Jane Carter is a young girl hoping to get a job in Tidsley so she can move out of her stepmother’s house. While her father was alive, she was educated and cherished, but since the age of 15, she’s only been tolerated in her home. In front of Chadwick’s shop, she sees a sign posted for a shop girl. This would be a good opportunity for her, because Chadwick’s is the best draper in Tidsley. And, as she is of genteel appearance, she is hired.
She is excited to get the job, although she slowly realizes its problems. The room above the shop where she must live is not very nice, but it seems fine to her, and her roommate, Maggie, is friendly. However, Mrs. Chadwick skimps on the girls’ food, and Mr. Chadwick sometimes cheats her out of her commission, taking it for himself. Worse, though, is his caution at change in the shop. Jane finds she is good at her job and has ideas that will make money, but Chadwick often won’t let her try them.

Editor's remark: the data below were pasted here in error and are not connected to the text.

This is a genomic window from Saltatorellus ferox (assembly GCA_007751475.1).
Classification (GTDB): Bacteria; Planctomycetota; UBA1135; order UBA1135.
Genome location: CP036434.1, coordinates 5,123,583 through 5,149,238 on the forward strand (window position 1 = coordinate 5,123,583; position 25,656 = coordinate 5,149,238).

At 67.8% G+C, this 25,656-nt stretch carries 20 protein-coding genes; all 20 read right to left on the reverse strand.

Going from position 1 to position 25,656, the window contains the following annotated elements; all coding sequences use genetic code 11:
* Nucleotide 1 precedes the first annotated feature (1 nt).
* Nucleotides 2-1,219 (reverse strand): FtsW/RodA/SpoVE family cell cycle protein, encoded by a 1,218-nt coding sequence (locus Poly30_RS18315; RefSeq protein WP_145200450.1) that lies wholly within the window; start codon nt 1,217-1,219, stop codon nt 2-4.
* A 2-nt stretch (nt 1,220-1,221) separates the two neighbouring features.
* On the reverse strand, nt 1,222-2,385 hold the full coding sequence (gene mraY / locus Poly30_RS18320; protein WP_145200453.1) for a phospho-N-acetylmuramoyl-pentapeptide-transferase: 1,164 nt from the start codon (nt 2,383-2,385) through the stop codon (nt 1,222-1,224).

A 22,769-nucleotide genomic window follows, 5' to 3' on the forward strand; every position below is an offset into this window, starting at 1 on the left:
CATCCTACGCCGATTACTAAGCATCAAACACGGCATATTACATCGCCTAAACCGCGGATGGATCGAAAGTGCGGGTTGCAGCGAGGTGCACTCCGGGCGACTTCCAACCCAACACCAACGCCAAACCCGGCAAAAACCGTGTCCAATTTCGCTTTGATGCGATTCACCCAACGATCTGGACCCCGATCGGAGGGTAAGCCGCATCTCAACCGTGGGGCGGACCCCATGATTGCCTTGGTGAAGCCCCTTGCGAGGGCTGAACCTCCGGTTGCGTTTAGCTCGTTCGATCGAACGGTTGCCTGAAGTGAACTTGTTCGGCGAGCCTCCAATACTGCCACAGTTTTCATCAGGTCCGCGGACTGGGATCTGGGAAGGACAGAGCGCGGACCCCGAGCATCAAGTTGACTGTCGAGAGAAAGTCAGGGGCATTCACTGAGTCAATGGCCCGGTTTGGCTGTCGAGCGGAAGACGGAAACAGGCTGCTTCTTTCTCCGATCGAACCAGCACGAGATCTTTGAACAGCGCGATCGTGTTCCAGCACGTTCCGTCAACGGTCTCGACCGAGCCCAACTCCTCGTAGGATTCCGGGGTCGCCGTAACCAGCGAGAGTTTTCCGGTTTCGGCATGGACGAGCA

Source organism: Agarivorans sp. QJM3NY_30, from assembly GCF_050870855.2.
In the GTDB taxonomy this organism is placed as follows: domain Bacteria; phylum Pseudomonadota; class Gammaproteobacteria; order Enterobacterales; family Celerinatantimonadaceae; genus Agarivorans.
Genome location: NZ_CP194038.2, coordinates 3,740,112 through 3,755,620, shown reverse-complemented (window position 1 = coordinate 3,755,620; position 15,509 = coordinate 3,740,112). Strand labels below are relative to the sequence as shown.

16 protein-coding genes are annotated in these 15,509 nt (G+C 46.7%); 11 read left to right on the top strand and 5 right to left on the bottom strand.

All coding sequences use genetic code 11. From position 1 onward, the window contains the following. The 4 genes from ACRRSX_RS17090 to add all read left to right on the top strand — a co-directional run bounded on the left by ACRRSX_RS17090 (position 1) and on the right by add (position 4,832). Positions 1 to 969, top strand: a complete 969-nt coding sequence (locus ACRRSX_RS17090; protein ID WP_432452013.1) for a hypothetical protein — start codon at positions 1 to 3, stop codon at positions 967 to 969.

A difficulty she isn’t aware of, as Maggie and her young man, Wilfred, invite her out with them every Sunday, is that Wilfred is falling in love with her. She, herself, is attracted by a young man named Noel Yarde, but he is above her in class. Then, lives change as World War I begins.
This novel has an appealing heroine, naïve yet practical, and not to be beaten down. Its realistic portrait of the times, particularly as they change over a period of about eight years, is interesting. The flavor of the northern town, with its grimness and social barriers, is interesting, too. As usual with Whipple,, I enjoyed this novel very much.
They Were Sisters
Because of the Lockwoods